Listening, Re-Telling and having New Conversations
Where verbal stories can be used to increase a higher level of coherence (understanding and uniformity), a greater sense of completeness occurs. When a child is interested in their own predicaments and need to work through difficulties, greater stability of the experience is achieved if the child has been given a greater understanding to make sense out of what has happened. Adding meaning to both positive and negative events in their lives is often achieved by using more traditional means of story telling as a way to enhance this understanding. The process of listening, telling and retelling experiences (stories), people often apply additional materials or delete some and they become edited versions more in line with the persons’ needs or preferences at the time and the process can be found to be very healing.
“How to fix a story” is provided as a means for accomplishing story revisions in a beneficial way and is referenced in our website through the following link Revising Your Story: RevisingStory.pdf
Conversation practices such as solution focus (the implementation of a strength based perspective), offers practical advice in an article by Richard Bessenhofer and is available on our internal link:
Lauren Eimers summarizes both strength-based perspective and solution-focused approached to new conversations and provides the theoretical background.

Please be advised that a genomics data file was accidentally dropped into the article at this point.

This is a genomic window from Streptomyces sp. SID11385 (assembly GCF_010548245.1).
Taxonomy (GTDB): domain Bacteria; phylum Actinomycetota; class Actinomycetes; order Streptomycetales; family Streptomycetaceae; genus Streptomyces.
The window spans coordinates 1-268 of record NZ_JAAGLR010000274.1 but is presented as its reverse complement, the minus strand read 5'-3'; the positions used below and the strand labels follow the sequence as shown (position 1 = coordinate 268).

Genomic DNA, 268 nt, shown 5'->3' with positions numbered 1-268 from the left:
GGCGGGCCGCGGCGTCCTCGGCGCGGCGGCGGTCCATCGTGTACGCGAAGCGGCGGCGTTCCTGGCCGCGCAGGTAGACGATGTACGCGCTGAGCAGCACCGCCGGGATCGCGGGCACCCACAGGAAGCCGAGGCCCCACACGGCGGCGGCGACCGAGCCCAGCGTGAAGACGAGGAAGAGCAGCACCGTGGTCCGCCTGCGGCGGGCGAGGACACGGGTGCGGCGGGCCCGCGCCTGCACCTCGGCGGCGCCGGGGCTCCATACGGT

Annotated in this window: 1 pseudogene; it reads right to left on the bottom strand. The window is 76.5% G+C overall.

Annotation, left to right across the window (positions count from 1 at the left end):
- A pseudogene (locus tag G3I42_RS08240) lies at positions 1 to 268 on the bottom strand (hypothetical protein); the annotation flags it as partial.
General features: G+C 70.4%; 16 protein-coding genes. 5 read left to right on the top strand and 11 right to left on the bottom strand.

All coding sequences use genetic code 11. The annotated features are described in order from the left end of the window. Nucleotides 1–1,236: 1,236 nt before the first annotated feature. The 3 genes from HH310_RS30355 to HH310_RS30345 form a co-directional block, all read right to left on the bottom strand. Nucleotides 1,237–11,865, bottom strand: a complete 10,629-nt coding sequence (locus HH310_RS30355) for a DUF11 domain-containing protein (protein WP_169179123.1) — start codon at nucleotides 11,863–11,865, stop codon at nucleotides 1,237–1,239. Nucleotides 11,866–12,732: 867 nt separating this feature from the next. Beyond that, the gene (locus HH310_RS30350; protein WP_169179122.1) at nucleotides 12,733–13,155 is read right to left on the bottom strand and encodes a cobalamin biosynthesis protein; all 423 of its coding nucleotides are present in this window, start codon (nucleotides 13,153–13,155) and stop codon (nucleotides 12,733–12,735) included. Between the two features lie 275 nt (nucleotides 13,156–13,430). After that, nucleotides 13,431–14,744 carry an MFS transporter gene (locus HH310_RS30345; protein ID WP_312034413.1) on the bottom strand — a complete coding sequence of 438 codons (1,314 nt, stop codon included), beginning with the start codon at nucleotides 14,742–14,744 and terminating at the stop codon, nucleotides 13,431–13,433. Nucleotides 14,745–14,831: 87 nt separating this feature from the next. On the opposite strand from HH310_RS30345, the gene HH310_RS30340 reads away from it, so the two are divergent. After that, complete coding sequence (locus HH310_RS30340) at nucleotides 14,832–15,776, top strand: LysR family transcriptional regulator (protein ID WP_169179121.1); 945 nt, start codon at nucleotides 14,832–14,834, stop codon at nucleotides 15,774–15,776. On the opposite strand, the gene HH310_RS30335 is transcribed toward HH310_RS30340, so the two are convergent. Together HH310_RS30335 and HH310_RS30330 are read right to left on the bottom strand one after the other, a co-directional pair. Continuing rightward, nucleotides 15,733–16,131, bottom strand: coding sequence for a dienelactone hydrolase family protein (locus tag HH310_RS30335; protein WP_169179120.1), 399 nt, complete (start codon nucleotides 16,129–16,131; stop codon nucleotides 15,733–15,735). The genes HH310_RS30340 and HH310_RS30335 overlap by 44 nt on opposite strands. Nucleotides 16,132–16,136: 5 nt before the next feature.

This article presents models of using stories as the basis for open-ended discussions on significant life-skills topics, which adults will find useful to process with children. This material is especially useful for both parents and elementary and secondary school teachers. See: The Use of Stories (pdf)
Using Motivational Interviewing in conversation to assess stages of change and ways to act on little commitment, low confidance and high ambivalence
Ethnographic Interviewing—a Naturalistic Inquiry
Ethnographic practices use stories from the socio-cultural environment to determine their influences on the human condition, including identity and everyday functioning. Health assessment and treatment planning require patient-provider partnerships. Anthropology and participant observations offer alternative ways to have culturally focused conversations across the cultural divide. Learn more…
Steps to retelling a preferred story alternative to a story that is loaded with problems is our staff’s way of combining narrative-solutions practices and should be helpful to those wishing to enhance their skills in this area. narrativesolution.html
Social Stories create a vivid concrete storyline with the child as the main character, written in first person, with a description of the person’s situation as well as what needs to be acted on to resolve the conflict or problem.
This PDF document copied from the original document below with permission from both author and organization: